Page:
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For Immediate Release
February 09, 2006
Media Contact:
Kevin Enright 410-576-6357

Avoiding Problems

As part of National Consumer Protection Week, Maryland Attorney General J. Joseph Curran Jr. reminds all Maryland citizens that consumers should be active participants in avoiding problems in the marketplace. The best time for consumers to protect themselves is before they have entered into a contract or parted with their money.

Purchases when you are contacting the business
Today purchases can be made in a variety of ways – in a store, over the phone, on the Internet, or through the mail. Regardless of the means used to make the purchase, it always pays for consumers to take their time and do their homework. That is the only way for consumers to ensure that they will get the product or service they want for the price they want to pay. Just because an item is on sale doesn’t necessarily mean that there isn’t a better deal elsewhere. Comparing prices of various merchants before consumers buy will give them the information needed to decide whether that sale price is really a bargain.

It also pays to take the time to read and understand the contract. In many contracts, the devil is in the details. Whether consumers are buying a new car, a major appliance or signing up for cellular telephone service, there are usually terms included in the contract that will have important consequences down the road. Make sure everything the seller has agreed to do is written into the contract. If there is something that a consumer doesn’t understand or is different from what the salesperson said, the consumer should ask questions.

Transactions when the business is contacting you
If consumers receive an unsolicited offer from a business in the form of a telephone call or written communication by mail or over the Internet, they need to be particularly careful. The scams that occur in the marketplace vary, but many of them involve a stranger contacting consumers to let them know that they are entitled to a great deal or have won a tremendous prize and that in order to take advantage of this opportunity they have to act immediately. Consumers should never do that. The caller is almost certainly a scam artist.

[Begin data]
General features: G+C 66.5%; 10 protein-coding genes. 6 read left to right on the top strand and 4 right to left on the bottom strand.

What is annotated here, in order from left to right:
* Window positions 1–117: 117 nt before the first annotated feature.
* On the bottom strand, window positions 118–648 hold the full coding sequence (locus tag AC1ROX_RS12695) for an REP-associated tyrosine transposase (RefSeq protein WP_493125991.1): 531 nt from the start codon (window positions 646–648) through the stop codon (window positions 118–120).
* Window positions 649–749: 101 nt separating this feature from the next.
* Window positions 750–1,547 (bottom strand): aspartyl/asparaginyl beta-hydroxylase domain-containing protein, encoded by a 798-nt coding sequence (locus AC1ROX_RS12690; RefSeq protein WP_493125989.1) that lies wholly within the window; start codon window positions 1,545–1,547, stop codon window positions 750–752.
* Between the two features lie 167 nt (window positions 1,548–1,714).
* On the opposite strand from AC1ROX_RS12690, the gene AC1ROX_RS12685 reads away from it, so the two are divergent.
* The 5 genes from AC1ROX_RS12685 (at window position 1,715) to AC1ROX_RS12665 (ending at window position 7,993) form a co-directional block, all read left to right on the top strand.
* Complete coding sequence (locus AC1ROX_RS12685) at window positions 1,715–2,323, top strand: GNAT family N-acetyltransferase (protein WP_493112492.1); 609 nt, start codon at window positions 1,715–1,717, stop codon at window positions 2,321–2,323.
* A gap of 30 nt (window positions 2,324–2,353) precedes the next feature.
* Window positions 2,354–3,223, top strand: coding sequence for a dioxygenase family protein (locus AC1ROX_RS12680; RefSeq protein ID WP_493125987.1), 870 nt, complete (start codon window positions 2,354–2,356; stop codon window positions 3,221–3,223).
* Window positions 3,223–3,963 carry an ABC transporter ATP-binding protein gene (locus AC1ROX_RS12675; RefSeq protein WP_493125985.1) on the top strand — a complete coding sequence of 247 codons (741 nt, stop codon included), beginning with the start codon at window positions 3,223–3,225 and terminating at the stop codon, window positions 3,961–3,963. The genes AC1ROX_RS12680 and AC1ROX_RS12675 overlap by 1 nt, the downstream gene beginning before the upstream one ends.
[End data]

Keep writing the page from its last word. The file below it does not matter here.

In recent years, consumers have been receiving calls from another type of scam artist – who wants to get hold of their personal information, which will then be used to obtain credit in the consumer’s name, drain the money from the consumer’s bank account, or financially harm the consumer in some other way. Callers may pretend to be government officials, the utility company, your bank, or some other institution that you might have a reason to trust. Don’t believe the caller. Never give out your personal information. Politely ask for the name of their business and their phone number. Then check to make certain they are who they say they are before you call them back. Consumers should never use a phone number provided by the caller to verify who the caller really is. For example, if the caller said he was from your bank, a consumer should independently get the bank’s phone number from the phone book. More than likely the bank will say it didn’t have anybody place that call.

If consumers encounter a problem in the marketplace or want to obtain general information on their rights, they can contact the Division at 410-528-8662. Consumers can also access lots of information about their rights over the Internet by going to www.oag.state.md.us and clicking on consumer protection. They can also file complaints against businesses on line while they are there.

   

Attorney General of Maryland 1 (888) 743-0023 toll-free / TDD: (410) 576-6372
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